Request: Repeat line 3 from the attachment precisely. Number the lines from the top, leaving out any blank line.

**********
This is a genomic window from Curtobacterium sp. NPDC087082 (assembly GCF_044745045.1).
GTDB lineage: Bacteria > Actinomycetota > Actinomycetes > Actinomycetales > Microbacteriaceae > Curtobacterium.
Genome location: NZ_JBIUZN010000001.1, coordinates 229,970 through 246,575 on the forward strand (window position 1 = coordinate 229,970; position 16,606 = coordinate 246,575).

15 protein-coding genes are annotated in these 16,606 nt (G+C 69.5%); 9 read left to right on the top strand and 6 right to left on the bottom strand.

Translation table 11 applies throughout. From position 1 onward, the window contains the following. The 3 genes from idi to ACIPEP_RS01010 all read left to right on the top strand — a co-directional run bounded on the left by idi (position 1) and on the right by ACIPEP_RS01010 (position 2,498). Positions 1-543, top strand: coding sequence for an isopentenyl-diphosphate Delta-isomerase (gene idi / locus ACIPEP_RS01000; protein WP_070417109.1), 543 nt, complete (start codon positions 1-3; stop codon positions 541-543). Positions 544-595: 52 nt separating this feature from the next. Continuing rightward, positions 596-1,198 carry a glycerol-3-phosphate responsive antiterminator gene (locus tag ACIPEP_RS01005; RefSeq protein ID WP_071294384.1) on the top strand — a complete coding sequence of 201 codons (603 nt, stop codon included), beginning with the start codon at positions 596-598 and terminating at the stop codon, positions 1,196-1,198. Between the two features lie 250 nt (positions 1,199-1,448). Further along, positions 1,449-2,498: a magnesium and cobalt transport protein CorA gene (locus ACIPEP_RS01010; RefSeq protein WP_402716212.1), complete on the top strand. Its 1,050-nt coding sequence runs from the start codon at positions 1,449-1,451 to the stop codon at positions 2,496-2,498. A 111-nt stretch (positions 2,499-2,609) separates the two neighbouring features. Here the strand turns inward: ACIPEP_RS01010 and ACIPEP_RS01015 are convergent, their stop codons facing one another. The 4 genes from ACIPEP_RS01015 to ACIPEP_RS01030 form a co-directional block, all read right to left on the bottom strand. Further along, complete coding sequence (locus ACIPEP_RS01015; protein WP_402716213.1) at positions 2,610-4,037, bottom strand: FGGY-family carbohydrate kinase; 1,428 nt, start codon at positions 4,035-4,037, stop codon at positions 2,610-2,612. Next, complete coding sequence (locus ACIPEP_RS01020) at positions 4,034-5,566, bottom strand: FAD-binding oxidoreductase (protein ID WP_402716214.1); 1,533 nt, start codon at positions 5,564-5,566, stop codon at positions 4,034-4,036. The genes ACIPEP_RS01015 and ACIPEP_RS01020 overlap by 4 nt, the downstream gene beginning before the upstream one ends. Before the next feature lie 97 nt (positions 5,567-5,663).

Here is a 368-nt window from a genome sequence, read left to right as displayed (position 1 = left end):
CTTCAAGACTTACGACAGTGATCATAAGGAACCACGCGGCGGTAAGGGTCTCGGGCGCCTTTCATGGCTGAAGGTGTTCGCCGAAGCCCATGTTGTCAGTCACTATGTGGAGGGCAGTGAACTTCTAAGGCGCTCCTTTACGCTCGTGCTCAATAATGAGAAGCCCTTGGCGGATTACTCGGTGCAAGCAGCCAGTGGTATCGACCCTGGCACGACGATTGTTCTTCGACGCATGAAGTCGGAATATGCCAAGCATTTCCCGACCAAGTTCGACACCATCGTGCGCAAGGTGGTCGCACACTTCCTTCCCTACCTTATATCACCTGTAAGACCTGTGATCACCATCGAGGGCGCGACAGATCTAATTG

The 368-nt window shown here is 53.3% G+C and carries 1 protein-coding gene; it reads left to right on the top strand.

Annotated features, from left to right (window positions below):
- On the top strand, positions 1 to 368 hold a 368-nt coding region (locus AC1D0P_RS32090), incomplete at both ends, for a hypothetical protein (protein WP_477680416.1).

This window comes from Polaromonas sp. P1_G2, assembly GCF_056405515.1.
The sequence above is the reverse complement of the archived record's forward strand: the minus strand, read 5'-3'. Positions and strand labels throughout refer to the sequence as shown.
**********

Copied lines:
Genome location: NZ_JBIUZN010000001.1, coordinates 229,970 through 246,575 on the forward strand (window position 1 = coordinate 229,970; position 16,606 = coordinate 246,575).